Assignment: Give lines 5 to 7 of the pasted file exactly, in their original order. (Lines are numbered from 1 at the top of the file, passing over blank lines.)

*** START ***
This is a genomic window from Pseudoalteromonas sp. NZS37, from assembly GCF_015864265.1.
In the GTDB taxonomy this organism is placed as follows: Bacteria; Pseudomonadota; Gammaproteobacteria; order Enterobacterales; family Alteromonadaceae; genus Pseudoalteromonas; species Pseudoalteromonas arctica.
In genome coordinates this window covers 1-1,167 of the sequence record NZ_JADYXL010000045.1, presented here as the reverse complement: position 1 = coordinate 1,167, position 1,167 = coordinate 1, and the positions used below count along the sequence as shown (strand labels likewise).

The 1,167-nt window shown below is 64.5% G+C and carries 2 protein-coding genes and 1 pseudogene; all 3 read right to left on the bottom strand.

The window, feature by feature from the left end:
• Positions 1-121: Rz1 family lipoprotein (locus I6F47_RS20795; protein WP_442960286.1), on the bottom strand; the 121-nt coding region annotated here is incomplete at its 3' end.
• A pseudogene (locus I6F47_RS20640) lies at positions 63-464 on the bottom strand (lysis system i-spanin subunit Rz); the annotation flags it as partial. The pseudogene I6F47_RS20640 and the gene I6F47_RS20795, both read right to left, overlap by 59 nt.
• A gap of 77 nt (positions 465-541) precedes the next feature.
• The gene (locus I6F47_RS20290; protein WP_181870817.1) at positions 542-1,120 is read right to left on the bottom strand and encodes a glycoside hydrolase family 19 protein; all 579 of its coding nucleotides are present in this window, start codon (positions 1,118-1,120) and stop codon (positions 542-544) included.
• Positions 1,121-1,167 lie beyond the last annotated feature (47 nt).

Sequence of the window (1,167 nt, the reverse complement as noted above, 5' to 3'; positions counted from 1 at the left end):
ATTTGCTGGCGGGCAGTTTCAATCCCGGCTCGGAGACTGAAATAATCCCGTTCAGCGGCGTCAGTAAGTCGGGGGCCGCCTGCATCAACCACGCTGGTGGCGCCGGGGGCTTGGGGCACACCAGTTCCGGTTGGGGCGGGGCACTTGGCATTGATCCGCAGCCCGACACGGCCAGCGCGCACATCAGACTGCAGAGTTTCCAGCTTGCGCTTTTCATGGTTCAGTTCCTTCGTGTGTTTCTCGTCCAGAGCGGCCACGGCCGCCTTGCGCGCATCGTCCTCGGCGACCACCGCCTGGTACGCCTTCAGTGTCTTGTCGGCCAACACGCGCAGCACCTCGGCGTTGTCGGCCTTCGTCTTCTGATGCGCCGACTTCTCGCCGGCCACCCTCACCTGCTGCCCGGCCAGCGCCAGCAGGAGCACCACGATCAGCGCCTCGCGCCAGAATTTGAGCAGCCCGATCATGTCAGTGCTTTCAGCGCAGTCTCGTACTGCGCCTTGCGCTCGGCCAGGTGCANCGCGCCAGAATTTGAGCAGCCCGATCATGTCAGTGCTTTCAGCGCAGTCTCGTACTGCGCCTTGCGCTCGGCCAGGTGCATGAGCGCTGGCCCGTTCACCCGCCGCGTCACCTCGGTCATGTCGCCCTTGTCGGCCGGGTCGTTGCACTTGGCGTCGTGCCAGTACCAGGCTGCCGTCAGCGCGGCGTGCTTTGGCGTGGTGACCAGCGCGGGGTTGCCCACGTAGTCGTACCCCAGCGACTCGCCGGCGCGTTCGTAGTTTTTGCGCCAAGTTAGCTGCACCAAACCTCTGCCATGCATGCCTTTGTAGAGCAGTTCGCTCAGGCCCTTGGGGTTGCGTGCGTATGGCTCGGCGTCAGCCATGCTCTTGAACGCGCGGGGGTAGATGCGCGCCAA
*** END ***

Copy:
The window, feature by feature from the left end:
• Positions 1-121: Rz1 family lipoprotein (locus I6F47_RS20795; protein WP_442960286.1), on the bottom strand; the 121-nt coding region annotated here is incomplete at its 3' end.
• A pseudogene (locus I6F47_RS20640) lies at positions 63-464 on the bottom strand (lysis system i-spanin subunit Rz); the annotation flags it as partial. The pseudogene I6F47_RS20640 and the gene I6F47_RS20795, both read right to left, overlap by 59 nt.